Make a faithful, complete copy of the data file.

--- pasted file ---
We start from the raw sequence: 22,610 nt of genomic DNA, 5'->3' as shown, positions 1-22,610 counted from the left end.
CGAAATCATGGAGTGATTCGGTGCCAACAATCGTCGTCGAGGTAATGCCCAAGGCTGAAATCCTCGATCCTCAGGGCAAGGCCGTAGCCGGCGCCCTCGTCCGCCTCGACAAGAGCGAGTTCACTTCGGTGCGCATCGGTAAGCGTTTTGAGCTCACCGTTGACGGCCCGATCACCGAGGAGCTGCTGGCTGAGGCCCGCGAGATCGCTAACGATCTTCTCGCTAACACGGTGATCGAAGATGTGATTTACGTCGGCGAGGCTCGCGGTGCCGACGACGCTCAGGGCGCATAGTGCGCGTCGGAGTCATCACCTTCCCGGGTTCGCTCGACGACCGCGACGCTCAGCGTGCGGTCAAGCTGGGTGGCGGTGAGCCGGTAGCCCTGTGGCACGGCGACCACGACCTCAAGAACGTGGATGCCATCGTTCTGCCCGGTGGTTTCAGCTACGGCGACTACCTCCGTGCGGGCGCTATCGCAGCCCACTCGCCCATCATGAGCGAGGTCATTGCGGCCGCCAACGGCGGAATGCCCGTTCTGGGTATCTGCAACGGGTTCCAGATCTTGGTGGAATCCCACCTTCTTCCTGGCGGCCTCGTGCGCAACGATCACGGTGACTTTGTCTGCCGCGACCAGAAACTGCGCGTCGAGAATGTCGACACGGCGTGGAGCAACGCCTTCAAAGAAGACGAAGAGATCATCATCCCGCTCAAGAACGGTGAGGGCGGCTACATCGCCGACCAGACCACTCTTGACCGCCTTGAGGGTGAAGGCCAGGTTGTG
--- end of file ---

We start from the raw sequence: 22,610 nt of genomic DNA, 5'->3' as shown, positions 1-22,610 counted from the left end.
CGAAATCATGGAGTGATTCGGTGCCAACAATCGTCGTCGAGGTAATGCCCAAGGCTGAAATCCTCGATCCTCAGGGCAAGGCCGTAGCCGGCGCCCTCGTCCGCCTCGACAAGAGCGAGTTCACTTCGGTGCGCATCGGTAAGCGTTTTGAGCTCACCGTTGACGGCCCGATCACCGAGGAGCTGCTGGCTGAGGCCCGCGAGATCGCTAACGATCTTCTCGCTAACACGGTGATCGAAGATGTGATTTACGTCGGCGAGGCTCGCGGTGCCGACGACGCTCAGGGCGCATAGTGCGCGTCGGAGTCATCACCTTCCCGGGTTCGCTCGACGACCGCGACGCTCAGCGTGCGGTCAAGCTGGGTGGCGGTGAGCCGGTAGCCCTGTGGCACGGCGACCACGACCTCAAGAACGTGGATGCCATCGTTCTGCCCGGTGGTTTCAGCTACGGCGACTACCTCCGTGCGGGCGCTATCGCAGCCCACTCGCCCATCATGAGCGAGGTCATTGCGGCCGCCAACGGCGGAATGCCCGTTCTGGGTATCTGCAACGGGTTCCAGATCTTGGTGGAATCCCACCTTCTTCCTGGCGGCCTCGTGCGCAACGATCACGGTGACTTTGTCTGCCGCGACCAGAAACTGCGCGTCGAGAATGTCGACACGGCGTGGAGCAACGCCTTCAAAGAAGACGAAGAGATCATCATCCCGCTCAAGAACGGTGAGGGCGGCTACATCGCCGACCAGACCACTCTTGACCGCCTTGAGGGTGAAGGCCAGGTTGTG